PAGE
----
History Nature

Worthing hides a haven of History and Wildlife

Did you know Worthing has a hidden haven of History and Wildlife and you can find it by taking a ten-minute stroll from Worthing seafront? There are many architectural structures to look for as you wander along the streets of Heene.

1880 – Heene Road looking North from the Promenade giving us our first glimpse of the hidden History of Worthing

Surprisingly, Worthing only became a town in 1803 and then the railway arrived in 1845. Many Victorian families began moving in to Worthing to enjoy the unique microclimate of this area.

Subsequently, farmlands were purchased to build houses and Heene became a prime location to live, west of Worthing town centre.

2020 – Heene Road looking North from the Promenade –

Looking towards the East corner of Heene Road you can see the notable building named Heene Terrace which was built in 1865. This was the beginning of major development in the village of Heene.

Heene Road West as it looks today in 2020

Differing designs of Victorian architecture appears on the left as you proceed along the road

Research will be taking place as to who the builders were and we will then identify if any of them were built by George Hewer.

Heene Mansions West hides the history of a family buried in Heene Cemetery, Worthing

Take a look to the right, on the corner of Heene Terrace, where you will see what was once the home of William Wenban Smith and his family.

Heene Mansions West as it looks today.

Continue along Heene Road and you will find a couple of old Heene Village cottages on your right. Try to imagine the road as it was in the 1891 painting below.

Old Cottages in Heene Lane

Oil painting on canvas in 1891 by Edwin Compton, housed in Worthing Museum and Art Gallery.

Old Cottages in Heene Lane c1891 by Edwin Compton. His first wife, Mary Compton is buried in Heene Cemetery.

Near to these buildings, Heene School will come into view as you continue your stroll northwards. This has now become Heene Community Centre, where you can join in the many activities they offer.

Heene School has been extended to include a café and dance hall. Old school pupils will recognise the old school hall and classrooms in the main building.

Where is this hidden haven of History and Wildlife?

St Michael’s Road is opposite Heene Community Centre. While strolling along here we recommend you take time to admire some of the Victorian architecture prevalent in this area.

Most importantly, as you approach the crossroads with Manor Road, look for a pair of Victorian iron gates.

Entrance gate of Heene Cemetery, Manor Road, Worthing, BN11 4RY

A West Sussex Site of Nature Conservation Interest

Heene Cemetery was officially closed, by the Queen, for burials in 1977, and the gates are now locked. Wildlife has moved in and it is registered as a WSCC Site of Nature Conservation Interest.

Currently, January 2021, Government restrictions do not allow us to open to the public.

Sue Standing – Chairperson for Friends of Heene Cemetery

Take a look at our notice board, while you are here, to find out about new discoveries of the month and other information.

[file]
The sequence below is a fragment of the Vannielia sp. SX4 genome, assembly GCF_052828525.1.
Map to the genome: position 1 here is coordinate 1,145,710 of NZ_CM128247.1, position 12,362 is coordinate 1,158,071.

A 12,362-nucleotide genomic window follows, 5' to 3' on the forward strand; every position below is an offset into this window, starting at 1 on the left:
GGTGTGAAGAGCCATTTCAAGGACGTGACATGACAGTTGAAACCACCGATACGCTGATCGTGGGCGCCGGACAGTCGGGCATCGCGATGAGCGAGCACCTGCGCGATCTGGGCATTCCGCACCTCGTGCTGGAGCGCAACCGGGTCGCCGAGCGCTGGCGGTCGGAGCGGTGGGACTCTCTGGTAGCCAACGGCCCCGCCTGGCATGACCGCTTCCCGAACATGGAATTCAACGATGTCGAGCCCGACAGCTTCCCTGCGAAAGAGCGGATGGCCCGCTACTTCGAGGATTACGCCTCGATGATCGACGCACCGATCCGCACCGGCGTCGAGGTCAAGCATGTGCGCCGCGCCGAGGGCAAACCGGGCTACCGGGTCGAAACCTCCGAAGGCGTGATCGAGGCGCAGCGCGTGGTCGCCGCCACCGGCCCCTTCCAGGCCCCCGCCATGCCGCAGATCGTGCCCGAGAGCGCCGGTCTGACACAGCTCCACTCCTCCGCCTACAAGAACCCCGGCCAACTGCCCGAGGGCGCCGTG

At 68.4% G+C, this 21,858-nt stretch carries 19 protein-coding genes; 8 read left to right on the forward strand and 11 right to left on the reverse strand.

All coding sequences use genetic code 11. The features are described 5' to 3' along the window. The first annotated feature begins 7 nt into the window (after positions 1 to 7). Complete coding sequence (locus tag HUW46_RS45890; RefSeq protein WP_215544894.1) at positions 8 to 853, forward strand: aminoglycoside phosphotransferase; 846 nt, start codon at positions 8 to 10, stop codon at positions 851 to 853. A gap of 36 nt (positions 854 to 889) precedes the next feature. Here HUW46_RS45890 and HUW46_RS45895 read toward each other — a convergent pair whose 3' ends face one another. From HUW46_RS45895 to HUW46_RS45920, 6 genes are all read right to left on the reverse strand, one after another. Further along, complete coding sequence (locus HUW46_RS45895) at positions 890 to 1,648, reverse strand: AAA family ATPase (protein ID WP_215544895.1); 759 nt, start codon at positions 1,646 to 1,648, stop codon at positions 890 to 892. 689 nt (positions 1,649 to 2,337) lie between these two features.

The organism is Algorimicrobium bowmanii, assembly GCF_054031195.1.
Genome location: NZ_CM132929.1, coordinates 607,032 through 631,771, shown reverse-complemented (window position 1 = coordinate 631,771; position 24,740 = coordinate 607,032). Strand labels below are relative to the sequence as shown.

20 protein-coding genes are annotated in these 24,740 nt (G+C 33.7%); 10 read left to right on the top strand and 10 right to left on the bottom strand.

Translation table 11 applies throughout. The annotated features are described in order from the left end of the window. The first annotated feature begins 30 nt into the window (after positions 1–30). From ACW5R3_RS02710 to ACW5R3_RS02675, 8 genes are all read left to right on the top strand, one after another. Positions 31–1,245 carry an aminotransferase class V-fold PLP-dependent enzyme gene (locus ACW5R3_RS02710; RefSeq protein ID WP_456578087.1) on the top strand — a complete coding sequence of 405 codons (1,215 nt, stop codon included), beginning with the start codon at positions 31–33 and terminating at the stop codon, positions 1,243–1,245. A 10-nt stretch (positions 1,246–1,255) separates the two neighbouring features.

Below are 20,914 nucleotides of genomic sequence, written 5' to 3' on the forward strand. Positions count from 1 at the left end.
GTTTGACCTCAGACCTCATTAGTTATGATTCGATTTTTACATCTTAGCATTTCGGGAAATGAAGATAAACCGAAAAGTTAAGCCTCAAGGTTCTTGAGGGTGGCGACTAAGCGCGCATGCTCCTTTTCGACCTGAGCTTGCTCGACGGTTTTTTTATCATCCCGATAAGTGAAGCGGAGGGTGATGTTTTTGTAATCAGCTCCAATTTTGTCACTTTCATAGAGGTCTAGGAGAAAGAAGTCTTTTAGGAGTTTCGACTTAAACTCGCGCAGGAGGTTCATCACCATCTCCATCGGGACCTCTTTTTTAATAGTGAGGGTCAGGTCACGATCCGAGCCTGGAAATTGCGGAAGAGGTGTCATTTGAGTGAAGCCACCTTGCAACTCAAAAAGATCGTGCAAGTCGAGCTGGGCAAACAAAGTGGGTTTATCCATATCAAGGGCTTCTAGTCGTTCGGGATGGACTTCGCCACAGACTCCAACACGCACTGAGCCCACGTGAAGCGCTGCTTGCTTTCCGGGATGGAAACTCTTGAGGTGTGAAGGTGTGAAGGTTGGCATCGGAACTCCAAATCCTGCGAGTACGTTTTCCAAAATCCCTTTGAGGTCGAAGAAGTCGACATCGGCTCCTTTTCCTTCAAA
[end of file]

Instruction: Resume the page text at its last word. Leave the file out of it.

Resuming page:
A QR code will link you to our website pages, where we strongly encourage you to explore the fascinating facts about creatures, meadowland plants and burial stories.

Note our contact details and get in touch with us to find out more about becoming a Volunteer or Supporter.

Becoming a Volunteer or Supporter entitles you to receive regular updates by email and priority booking for Open Days and Tours.

Honey, when available, is a bonus, bought at a discount price by our Volunteers and Supporters.

Did you know Worthing has a hidden haven of History and Wildlife and you can find it by taking a ten-minute stroll from Worthing seafront?

Surveys are essential for assessing the status and needs of Wildlife to preserve this hidden haven

Three Botanical Surveys were carried out in 2018/2019 by Sussex Botanical Recording Society, which identified the continuing presence of old meadowland species. Sue Denness has agreed to support us by identifying any new species we find.

Large-leafed Lime behind the statue dedicated to Mary Liversedge Simpson
Looking for butterflies!

After that, Neil Hulme from Sussex Butterfly Conservation helped us identify the butterflies we saw in Summer 2019 and advised us of the ones we should look out for every time we visit.

Lesser Bird’s-claw Beard moss

Subsequently, in 2020, Sue Rubenstein from the Sussex Biodiversity Record Centre helped us carry out a survey and to identify several mosses.

Meadow Coral

Finally, Nick Aplin from Sussex Biodiversity Record Centre identified a number of fungi that appeared in October.

Friends of Heene Cemetery do have core costs, which need to be met. A small donation towards our conservation and heritage projects would ensure that this hidden haven continues to flourish

Sue Standing – Chairperson for Friends of Heene Cemetery

What Next?

We recommend you continue your stroll around the streets of old Heene. Continue north along Manor Road, which surprisingly crosses Heene Road, where you will find St Botolph’s Church. Many of the people buried in Heene Cemetery would have worshipped here.

Hiding under the shadows of the East wall are some ruins of a Chapel noted in the Domesday Book.

When you get home, make a cuppa and take a look at our YouTube page which gives you some views inside Heene Cemetery.

Sue Standing – Chairperson for Friends of Heene Cemetery